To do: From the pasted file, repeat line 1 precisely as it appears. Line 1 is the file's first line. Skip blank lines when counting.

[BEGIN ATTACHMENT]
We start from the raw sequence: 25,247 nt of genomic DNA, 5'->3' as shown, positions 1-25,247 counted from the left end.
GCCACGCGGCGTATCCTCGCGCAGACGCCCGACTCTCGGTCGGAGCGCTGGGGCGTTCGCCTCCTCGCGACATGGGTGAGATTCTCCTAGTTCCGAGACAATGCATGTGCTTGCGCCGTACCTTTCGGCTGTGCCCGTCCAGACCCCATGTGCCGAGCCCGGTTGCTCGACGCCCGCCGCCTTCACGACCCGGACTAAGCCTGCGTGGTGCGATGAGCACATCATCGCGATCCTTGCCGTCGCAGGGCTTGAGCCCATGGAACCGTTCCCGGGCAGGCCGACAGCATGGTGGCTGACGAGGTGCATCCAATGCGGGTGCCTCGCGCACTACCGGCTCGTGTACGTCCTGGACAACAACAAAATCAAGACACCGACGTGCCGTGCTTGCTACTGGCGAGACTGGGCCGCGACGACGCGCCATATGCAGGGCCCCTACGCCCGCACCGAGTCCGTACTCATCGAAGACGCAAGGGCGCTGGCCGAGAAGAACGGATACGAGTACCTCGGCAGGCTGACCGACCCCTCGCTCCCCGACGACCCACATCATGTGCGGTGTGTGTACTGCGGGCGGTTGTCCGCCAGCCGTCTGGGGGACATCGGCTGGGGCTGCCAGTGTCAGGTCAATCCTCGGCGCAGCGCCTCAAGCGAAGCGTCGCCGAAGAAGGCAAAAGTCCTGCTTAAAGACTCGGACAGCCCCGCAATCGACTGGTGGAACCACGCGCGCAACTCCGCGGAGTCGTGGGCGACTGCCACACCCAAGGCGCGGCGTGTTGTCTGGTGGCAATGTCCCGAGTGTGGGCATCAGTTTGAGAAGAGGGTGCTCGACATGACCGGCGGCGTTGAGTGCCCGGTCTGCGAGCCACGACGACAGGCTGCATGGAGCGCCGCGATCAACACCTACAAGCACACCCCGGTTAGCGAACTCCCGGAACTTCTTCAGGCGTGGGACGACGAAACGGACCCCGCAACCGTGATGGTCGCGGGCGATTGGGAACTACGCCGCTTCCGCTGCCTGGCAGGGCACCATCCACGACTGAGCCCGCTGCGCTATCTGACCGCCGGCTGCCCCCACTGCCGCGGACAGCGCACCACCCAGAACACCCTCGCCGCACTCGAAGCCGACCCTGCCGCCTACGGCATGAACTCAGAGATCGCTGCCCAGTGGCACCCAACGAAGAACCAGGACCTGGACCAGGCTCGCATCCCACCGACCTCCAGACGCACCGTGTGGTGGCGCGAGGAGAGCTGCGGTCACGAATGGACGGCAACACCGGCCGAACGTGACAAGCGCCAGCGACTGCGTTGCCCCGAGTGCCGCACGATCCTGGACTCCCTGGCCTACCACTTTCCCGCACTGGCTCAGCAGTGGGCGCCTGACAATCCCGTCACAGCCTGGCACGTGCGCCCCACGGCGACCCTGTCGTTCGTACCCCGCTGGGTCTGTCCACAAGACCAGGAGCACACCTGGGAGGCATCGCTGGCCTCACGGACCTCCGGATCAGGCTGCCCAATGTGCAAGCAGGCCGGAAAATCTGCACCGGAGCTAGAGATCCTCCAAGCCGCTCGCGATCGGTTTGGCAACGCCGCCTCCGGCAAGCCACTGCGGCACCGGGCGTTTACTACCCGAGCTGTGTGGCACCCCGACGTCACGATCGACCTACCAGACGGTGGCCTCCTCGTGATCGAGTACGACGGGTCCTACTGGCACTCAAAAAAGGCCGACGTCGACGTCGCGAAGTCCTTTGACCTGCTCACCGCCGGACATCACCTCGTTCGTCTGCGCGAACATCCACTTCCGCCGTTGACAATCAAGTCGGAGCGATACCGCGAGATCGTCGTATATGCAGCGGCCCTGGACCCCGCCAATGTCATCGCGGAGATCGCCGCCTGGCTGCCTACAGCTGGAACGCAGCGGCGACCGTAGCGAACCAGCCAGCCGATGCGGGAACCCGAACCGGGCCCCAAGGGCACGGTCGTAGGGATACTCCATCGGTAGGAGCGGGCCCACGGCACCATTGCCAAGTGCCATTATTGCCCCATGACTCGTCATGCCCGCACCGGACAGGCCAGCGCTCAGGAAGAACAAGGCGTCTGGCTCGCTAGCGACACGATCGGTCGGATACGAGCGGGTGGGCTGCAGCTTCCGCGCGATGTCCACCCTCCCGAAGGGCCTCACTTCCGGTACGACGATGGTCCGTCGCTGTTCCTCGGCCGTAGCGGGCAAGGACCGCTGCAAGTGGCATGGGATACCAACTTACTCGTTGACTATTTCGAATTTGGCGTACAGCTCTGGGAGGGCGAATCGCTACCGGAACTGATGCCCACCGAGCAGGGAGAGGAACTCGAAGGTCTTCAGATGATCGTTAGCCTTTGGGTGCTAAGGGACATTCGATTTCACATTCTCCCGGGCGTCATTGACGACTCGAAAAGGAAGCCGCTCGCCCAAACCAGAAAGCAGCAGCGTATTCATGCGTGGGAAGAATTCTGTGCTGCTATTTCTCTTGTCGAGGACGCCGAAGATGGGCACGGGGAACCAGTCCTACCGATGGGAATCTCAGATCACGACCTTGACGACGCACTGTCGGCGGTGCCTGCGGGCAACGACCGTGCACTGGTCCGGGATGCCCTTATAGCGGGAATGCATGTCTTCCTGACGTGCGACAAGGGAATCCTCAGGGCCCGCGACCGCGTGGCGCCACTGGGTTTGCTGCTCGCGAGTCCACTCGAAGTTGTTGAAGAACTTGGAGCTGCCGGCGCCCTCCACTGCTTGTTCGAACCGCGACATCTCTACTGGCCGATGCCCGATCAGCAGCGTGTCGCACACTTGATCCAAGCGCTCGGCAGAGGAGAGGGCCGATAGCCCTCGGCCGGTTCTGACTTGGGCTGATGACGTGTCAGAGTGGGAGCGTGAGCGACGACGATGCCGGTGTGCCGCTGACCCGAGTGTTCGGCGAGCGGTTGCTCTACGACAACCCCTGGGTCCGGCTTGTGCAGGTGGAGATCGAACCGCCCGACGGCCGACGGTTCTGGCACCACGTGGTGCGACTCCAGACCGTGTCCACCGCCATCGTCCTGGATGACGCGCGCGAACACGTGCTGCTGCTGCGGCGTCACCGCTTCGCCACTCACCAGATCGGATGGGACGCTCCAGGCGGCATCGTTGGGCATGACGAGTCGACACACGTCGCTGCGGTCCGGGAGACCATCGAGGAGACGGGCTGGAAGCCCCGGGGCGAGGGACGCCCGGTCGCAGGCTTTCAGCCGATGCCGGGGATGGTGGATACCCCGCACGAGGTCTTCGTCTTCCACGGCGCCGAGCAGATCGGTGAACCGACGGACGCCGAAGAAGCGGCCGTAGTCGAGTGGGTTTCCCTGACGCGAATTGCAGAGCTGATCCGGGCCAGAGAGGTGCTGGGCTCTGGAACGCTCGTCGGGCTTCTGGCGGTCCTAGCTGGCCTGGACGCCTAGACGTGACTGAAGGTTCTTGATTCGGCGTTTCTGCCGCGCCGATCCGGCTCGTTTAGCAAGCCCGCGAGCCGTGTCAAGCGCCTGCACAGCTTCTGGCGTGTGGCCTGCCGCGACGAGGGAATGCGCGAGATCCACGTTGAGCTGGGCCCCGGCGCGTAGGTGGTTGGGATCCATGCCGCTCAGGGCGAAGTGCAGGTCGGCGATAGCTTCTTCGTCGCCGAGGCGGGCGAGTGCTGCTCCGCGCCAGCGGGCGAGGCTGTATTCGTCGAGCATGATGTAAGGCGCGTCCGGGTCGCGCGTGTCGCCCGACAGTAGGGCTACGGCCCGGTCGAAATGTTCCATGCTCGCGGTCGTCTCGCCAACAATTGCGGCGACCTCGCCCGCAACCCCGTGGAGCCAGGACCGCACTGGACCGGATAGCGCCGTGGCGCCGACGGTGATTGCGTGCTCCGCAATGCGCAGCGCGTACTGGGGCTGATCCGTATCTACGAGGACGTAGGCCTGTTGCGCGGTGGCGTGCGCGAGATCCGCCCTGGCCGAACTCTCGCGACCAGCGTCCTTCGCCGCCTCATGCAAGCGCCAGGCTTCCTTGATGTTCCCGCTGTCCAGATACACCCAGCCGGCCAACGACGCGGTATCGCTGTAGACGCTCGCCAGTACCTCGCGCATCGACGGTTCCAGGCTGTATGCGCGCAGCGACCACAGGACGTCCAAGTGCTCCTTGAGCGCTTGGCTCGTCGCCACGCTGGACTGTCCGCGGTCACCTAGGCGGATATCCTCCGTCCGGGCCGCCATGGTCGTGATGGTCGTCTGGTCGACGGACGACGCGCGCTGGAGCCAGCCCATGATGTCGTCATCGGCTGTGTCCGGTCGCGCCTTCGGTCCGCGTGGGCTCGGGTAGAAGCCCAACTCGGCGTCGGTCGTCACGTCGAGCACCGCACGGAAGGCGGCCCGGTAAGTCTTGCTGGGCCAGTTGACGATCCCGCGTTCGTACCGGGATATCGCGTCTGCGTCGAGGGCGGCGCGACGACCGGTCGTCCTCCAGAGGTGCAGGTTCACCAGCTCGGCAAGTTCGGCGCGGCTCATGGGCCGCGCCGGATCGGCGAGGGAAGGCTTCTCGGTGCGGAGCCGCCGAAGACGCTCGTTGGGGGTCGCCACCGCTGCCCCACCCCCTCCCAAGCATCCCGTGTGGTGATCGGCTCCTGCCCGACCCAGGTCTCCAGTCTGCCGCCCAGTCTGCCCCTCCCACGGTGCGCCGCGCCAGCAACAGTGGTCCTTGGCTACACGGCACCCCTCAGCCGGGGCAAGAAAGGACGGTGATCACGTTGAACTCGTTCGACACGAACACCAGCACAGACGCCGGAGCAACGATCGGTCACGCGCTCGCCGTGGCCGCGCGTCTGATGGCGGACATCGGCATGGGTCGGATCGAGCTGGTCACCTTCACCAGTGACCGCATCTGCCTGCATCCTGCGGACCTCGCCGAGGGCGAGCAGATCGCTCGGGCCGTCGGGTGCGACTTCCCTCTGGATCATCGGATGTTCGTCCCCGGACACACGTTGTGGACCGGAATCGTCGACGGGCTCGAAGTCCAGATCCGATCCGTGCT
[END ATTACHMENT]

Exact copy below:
We start from the raw sequence: 25,247 nt of genomic DNA, 5'->3' as shown, positions 1-25,247 counted from the left end.